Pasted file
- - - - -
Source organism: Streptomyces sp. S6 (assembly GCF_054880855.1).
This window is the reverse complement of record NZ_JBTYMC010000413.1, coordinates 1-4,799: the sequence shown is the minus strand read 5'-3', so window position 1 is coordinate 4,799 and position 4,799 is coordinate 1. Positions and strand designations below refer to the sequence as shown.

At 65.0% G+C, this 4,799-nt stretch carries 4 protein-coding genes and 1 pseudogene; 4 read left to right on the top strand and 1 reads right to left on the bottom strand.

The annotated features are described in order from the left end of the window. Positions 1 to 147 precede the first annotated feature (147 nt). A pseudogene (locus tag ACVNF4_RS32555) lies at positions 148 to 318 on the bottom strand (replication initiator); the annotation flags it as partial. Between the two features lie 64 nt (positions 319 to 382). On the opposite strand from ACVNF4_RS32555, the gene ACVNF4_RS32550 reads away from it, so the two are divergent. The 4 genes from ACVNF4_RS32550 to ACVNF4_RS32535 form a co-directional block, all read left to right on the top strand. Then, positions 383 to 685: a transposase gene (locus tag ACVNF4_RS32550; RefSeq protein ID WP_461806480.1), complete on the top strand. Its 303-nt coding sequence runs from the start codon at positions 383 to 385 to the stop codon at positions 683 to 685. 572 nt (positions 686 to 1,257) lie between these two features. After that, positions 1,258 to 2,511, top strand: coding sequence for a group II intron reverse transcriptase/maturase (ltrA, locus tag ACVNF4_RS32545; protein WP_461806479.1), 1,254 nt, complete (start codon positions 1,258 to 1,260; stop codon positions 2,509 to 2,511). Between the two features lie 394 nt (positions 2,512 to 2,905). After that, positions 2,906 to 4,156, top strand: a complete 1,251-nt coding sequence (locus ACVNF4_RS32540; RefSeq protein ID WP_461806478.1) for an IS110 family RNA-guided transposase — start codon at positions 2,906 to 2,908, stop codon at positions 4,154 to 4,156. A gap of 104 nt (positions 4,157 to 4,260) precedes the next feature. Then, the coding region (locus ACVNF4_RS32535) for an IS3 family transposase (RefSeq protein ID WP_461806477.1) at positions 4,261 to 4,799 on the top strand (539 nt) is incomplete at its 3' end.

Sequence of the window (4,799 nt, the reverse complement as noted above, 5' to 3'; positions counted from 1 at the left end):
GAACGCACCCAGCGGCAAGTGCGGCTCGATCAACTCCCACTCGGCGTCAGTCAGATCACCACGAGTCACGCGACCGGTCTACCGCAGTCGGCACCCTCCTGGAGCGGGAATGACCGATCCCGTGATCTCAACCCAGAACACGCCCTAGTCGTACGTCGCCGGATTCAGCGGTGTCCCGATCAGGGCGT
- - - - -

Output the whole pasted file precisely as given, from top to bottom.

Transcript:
Source organism: Streptomyces sp. S6 (assembly GCF_054880855.1).
This window is the reverse complement of record NZ_JBTYMC010000413.1, coordinates 1-4,799: the sequence shown is the minus strand read 5'-3', so window position 1 is coordinate 4,799 and position 4,799 is coordinate 1. Positions and strand designations below refer to the sequence as shown.

At 65.0% G+C, this 4,799-nt stretch carries 4 protein-coding genes and 1 pseudogene; 4 read left to right on the top strand and 1 reads right to left on the bottom strand.

The annotated features are described in order from the left end of the window. Positions 1 to 147 precede the first annotated feature (147 nt). A pseudogene (locus tag ACVNF4_RS32555) lies at positions 148 to 318 on the bottom strand (replication initiator); the annotation flags it as partial. Between the two features lie 64 nt (positions 319 to 382). On the opposite strand from ACVNF4_RS32555, the gene ACVNF4_RS32550 reads away from it, so the two are divergent. The 4 genes from ACVNF4_RS32550 to ACVNF4_RS32535 form a co-directional block, all read left to right on the top strand. Then, positions 383 to 685: a transposase gene (locus tag ACVNF4_RS32550; RefSeq protein ID WP_461806480.1), complete on the top strand. Its 303-nt coding sequence runs from the start codon at positions 383 to 385 to the stop codon at positions 683 to 685. 572 nt (positions 686 to 1,257) lie between these two features. After that, positions 1,258 to 2,511, top strand: coding sequence for a group II intron reverse transcriptase/maturase (ltrA, locus tag ACVNF4_RS32545; protein WP_461806479.1), 1,254 nt, complete (start codon positions 1,258 to 1,260; stop codon positions 2,509 to 2,511). Between the two features lie 394 nt (positions 2,512 to 2,905). After that, positions 2,906 to 4,156, top strand: a complete 1,251-nt coding sequence (locus ACVNF4_RS32540; RefSeq protein ID WP_461806478.1) for an IS110 family RNA-guided transposase — start codon at positions 2,906 to 2,908, stop codon at positions 4,154 to 4,156. A gap of 104 nt (positions 4,157 to 4,260) precedes the next feature. Then, the coding region (locus ACVNF4_RS32535) for an IS3 family transposase (RefSeq protein ID WP_461806477.1) at positions 4,261 to 4,799 on the top strand (539 nt) is incomplete at its 3' end.

Sequence of the window (4,799 nt, the reverse complement as noted above, 5' to 3'; positions counted from 1 at the left end):
GAACGCACCCAGCGGCAAGTGCGGCTCGATCAACTCCCACTCGGCGTCAGTCAGATCACCACGAGTCACGCGACCGGTCTACCGCAGTCGGCACCCTCCTGGAGCGGGAATGACCGATCCCGTGATCTCAACCCAGAACACGCCCTAGTCGTACGTCGCCGGATTCAGCGGTGTCCCGATCAGGGCGT